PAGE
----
The Ford GT40 may have been the only American car to truly dominate at Le Mans, but American teams had presented at the French track for years. One such example is Briggs Cunningham. His creations brought the best of American engineering and Italian styling to racing, and are being celebrated at this year’s Lime Rock Park Vintage celebration.
Briggs Cunningham was a racer and a businessman. He raced sportscars and America’s Cup boats, and even invented a rigging system that could change the shape of a sail. But it was his automotive exploits that caught our attention.
Cunningham had been racing since the 1930s, but it was in the 1950s that he set his sights on building a successful racer for Le Mans. In 1950, he fielded a pair of Cadillacs. One looked near-stock, and the other had body work previously unseen in racing, leading the locals to dub it “Le Monstre.”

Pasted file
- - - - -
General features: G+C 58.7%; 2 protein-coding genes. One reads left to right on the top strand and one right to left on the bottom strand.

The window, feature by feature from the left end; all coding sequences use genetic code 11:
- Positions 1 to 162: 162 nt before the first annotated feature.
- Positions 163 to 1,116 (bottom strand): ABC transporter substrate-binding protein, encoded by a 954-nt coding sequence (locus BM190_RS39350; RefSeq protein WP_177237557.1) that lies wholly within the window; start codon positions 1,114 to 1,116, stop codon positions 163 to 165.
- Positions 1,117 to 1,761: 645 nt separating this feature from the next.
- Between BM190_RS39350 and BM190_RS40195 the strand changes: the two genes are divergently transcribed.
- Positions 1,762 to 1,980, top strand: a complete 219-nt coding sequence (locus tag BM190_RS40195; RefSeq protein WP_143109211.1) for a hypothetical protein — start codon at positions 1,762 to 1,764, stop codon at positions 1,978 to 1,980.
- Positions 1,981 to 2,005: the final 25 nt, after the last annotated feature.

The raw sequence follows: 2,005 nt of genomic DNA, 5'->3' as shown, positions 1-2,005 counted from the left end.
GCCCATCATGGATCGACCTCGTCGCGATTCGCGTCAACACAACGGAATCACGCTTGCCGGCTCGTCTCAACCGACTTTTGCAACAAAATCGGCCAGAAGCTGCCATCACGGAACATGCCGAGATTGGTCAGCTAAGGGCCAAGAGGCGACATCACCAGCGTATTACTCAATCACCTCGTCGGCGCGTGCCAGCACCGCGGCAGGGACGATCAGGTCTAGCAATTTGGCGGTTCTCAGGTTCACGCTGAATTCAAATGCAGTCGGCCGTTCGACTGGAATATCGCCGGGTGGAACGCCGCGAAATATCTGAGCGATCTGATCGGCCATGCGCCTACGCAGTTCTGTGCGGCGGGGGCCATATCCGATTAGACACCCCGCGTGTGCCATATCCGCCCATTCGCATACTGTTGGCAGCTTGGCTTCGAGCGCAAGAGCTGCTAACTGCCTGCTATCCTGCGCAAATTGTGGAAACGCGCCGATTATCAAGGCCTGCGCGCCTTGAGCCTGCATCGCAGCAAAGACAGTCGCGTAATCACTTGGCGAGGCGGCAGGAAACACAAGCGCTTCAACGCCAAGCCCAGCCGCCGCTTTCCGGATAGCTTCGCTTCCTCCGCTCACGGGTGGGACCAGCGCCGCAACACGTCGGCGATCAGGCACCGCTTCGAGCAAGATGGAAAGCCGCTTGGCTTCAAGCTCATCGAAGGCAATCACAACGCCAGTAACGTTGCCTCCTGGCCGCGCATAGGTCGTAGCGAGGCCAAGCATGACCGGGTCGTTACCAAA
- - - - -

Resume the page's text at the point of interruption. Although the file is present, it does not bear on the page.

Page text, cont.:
In 1951, he announced that he would build an American car of his own design to race at Le Mans. At this point, Cunningham had built specialty performance road cars in limited numbers for customers like Nelson Rockefeller, but now needed to produce a track-worthy roadster. The Cunningham C4-R would finish 3rd overall at the 1952 24 Hours of Le Mans, and generally dominated the SCCA racing world throughout the 1950s.
This year, Lime Rock park is honoring the marque, by bringing together the largest meeting of Cunninghams ever assembled. The body of the C3 was built by Italian coachbuilder Vignale. Additionally, Cunningham racecars were the first to ever sport racing stripes. Though Cunningham might not be a household name, his legacy is one that is forever entwined with 20th century motorsport.